ISLAMABAD: This is with reference to the story “No NDMA status for India unless concerns addressed” (February 25). The prime minister’s adviser on national security and foreign affairs has again spoken on India’s non-tariff barriers alluding that these prevent exports from Pakistan to India. The adviser has merely said what we read every day in newspapers and see on TV programmes.
To strengthen our case, we should bring forth the Pakistan-specific non-tariff barriers, which India allegedly imposes on Pakistani exports to India. Not one person has come forth listing out such measures. Most have evaded answers by narrating hearsay stories of some small-time government officials holding back clearances but no concrete rule or law has been cited to support the Pakistani case. This mindset of victimhood is the biggest impediment in the way of Pakistan’s growth. Strangely, an influential section of businessmen, opinion-makers and politicians are comfortable in letting our markets be swamped by Chinese, South Korean, Japanese and Taiwanese goods, but cry foul when the question of trading with India on fair grounds is raised. With every one of these countries, we have a negative balance of trade and yet, not an eyebrow is raised.
Our inability to export is not limited to India only. This is a general phenomenon of our export pattern. We have not diversified, nor have our volumes increased by any appreciable numbers over the years. We do not spend on product development and research. Our farming methods are medieval. Therefore, our farm productivity is amongst the lowest. Our industry is inefficient and has not grown within its cocoon of protectionism. Why begrudge someone’s efficiency? After all, China only became a factor in the global economy when Beijing opened its doors under Deng Xiaoping during the 1980s. India’s own potential was unleashed during the early 1990s when it opened itself to competition. The stories are countless.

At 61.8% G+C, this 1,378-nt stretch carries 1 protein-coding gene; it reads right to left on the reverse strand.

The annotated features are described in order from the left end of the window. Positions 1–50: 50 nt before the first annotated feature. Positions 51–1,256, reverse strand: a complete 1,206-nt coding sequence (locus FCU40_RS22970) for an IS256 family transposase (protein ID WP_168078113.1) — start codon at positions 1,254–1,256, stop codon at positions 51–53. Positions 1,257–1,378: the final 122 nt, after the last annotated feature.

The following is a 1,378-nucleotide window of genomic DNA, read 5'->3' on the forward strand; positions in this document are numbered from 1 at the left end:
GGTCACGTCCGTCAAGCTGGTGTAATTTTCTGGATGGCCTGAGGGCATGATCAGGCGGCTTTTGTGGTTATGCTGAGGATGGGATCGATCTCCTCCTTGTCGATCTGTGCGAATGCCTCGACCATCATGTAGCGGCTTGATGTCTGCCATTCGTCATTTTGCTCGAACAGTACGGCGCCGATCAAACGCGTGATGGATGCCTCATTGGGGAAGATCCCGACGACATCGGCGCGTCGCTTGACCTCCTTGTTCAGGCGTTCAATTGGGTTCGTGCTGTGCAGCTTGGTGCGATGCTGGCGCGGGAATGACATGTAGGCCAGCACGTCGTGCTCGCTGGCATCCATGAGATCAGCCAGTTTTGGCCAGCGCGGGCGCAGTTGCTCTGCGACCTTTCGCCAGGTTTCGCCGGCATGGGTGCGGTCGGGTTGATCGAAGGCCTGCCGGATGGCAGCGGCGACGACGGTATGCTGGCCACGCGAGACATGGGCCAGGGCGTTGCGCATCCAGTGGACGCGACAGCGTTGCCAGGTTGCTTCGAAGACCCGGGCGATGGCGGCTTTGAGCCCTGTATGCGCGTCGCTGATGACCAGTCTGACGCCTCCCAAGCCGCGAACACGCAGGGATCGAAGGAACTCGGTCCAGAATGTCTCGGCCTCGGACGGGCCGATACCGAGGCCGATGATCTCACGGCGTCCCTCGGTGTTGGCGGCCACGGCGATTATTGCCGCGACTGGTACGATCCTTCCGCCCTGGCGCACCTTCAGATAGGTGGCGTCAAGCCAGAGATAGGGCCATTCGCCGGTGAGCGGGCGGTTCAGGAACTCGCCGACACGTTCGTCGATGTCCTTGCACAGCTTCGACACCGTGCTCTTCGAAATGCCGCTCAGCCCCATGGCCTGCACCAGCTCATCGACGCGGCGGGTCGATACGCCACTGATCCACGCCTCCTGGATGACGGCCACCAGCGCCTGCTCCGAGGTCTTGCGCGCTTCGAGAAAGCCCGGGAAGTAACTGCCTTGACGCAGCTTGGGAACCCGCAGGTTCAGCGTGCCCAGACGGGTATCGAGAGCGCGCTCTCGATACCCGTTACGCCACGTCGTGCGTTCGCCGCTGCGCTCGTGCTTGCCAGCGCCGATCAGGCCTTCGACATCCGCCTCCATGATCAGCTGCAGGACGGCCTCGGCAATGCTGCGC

No growth takes place in a vacuum. Competition and resistance engenders the best in human beings — that is the nature’s way. Even a kite does not fly without air resistance. This protectionism, arising out of a ‘victim’ mentality, is the real cause of Pakistan’s problems. Protectionism breeds a false and unsustainable sense of security, thwarts innovation and reduces the challenge to grow. If, after almost seven decades of independence, we still need protectionism, what good is the so-called human talent in this country? The truth is that this nation is a hostage to a few robber barons.
The common man is compelled to pay higher prices while only a few benefit. No wonder, over a third of Pakistanis, according to a Sustainable Development Policy Institute report cited in your paper of the same date, are living below the poverty line. Pakistan needs to face up to the challenge, and compete globally through efficiency and innovation, instead of falling for the political rhetoric of ‘non-tariff barriers’.
Published in The Express Tribune, March 2nd, 2014.